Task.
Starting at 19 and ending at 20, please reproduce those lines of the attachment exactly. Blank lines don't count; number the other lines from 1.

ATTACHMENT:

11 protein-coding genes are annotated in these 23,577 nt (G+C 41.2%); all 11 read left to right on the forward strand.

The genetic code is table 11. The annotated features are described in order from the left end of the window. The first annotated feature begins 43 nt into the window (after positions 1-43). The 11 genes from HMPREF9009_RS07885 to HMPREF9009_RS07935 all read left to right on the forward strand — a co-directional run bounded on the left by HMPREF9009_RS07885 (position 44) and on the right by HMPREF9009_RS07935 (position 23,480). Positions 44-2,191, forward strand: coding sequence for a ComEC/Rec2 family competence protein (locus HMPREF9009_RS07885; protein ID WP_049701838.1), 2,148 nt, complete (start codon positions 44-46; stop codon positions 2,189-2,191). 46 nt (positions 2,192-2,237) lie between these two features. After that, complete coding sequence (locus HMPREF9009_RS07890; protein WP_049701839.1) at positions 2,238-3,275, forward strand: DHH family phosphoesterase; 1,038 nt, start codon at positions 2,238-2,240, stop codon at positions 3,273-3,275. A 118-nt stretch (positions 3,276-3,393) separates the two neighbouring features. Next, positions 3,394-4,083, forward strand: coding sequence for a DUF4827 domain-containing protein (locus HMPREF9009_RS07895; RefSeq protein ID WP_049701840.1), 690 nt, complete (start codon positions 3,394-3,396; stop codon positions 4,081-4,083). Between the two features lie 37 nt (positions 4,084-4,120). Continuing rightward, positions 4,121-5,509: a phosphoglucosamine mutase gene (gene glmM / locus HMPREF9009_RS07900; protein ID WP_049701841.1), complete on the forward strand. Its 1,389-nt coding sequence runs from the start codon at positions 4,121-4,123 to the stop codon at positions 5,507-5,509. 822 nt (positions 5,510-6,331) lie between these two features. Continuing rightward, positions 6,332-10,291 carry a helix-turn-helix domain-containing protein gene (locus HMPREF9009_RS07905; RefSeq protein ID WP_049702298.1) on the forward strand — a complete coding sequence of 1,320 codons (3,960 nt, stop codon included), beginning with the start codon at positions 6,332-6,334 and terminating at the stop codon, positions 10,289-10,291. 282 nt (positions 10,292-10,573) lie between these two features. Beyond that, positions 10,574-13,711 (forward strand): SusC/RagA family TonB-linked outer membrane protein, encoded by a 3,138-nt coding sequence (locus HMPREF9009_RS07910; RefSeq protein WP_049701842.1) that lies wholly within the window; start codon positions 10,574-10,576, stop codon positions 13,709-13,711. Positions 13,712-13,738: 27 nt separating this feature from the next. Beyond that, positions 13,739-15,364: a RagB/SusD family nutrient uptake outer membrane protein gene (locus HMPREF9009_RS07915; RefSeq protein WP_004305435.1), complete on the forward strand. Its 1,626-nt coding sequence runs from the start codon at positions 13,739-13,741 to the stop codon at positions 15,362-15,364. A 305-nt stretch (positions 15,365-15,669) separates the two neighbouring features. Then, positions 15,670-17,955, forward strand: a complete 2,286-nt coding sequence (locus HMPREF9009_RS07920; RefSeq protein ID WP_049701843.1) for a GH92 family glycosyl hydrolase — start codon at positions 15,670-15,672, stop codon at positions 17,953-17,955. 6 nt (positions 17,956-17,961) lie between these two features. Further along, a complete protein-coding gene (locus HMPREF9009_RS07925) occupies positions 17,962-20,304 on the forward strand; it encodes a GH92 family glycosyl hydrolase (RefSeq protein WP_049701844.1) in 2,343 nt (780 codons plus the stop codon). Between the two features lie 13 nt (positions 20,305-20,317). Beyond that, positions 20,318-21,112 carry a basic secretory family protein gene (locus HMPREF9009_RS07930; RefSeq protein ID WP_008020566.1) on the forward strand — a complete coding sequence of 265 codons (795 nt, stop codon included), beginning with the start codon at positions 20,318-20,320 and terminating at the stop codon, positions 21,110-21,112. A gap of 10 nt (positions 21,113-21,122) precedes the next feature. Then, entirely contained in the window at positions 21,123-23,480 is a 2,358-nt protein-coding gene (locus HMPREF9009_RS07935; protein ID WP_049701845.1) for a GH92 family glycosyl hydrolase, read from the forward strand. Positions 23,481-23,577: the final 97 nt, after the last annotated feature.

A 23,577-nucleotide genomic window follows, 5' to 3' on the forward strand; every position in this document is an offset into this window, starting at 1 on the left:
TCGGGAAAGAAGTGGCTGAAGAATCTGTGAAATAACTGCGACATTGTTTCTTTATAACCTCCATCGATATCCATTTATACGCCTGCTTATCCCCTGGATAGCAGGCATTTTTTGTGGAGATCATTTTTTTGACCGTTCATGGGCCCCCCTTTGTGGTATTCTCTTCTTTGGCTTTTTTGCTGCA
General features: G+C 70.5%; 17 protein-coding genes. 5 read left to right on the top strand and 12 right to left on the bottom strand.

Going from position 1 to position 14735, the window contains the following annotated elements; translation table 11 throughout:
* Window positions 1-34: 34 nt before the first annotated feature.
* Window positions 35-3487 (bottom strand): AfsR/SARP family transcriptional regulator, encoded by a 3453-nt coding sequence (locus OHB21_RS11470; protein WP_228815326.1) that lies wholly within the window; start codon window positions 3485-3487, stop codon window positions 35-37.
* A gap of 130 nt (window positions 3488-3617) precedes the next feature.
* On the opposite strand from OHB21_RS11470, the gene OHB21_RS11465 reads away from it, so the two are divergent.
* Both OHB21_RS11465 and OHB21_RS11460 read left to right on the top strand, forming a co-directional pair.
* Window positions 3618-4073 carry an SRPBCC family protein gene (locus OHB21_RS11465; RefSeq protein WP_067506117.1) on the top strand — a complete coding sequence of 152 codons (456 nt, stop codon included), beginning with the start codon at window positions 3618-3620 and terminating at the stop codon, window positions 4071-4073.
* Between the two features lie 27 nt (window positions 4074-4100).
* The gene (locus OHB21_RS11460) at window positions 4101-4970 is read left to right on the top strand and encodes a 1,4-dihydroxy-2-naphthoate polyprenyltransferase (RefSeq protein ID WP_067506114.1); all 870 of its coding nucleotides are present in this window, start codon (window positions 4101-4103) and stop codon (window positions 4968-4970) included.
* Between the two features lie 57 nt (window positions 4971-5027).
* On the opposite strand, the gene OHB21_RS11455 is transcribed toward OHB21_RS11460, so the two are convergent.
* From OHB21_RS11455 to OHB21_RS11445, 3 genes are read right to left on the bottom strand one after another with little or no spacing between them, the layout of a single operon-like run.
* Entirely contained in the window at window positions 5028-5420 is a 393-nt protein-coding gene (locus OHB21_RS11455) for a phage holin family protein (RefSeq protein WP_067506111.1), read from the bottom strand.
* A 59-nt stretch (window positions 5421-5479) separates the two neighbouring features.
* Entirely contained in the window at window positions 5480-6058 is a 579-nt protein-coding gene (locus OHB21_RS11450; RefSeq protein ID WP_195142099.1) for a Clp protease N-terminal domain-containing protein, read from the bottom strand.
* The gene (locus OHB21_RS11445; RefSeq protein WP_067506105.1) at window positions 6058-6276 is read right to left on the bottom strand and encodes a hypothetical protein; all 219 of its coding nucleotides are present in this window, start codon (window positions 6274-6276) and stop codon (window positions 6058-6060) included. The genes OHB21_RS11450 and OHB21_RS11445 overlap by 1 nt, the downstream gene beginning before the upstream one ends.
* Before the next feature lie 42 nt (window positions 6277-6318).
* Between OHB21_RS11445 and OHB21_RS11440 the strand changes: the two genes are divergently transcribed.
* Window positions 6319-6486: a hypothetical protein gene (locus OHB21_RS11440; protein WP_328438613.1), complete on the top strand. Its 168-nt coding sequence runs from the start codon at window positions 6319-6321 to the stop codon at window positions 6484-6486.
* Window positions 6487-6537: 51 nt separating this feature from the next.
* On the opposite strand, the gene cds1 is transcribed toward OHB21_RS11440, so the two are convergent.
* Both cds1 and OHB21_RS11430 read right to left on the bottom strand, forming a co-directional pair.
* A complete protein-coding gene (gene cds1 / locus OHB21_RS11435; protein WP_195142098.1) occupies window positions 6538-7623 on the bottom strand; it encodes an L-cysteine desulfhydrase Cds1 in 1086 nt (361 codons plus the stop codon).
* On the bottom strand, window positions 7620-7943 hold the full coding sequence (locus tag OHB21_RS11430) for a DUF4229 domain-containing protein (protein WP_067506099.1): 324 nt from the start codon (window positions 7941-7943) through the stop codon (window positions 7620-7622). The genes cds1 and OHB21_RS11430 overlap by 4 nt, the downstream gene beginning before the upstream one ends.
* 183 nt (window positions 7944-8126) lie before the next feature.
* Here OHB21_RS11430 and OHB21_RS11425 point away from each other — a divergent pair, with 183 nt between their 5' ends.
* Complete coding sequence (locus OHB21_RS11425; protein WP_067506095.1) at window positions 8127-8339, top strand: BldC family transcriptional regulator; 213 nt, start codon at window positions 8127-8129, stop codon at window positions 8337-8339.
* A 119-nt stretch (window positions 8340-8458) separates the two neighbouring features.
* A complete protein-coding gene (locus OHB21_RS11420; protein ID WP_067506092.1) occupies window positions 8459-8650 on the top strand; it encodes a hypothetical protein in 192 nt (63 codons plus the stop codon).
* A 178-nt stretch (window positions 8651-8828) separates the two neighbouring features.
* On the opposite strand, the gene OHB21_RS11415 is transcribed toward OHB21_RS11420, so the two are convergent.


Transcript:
* A 59-nt stretch (window positions 5421-5479) separates the two neighbouring features.
* Entirely contained in the window at window positions 5480-6058 is a 579-nt protein-coding gene (locus OHB21_RS11450; RefSeq protein ID WP_195142099.1) for a Clp protease N-terminal domain-containing protein, read from the bottom strand.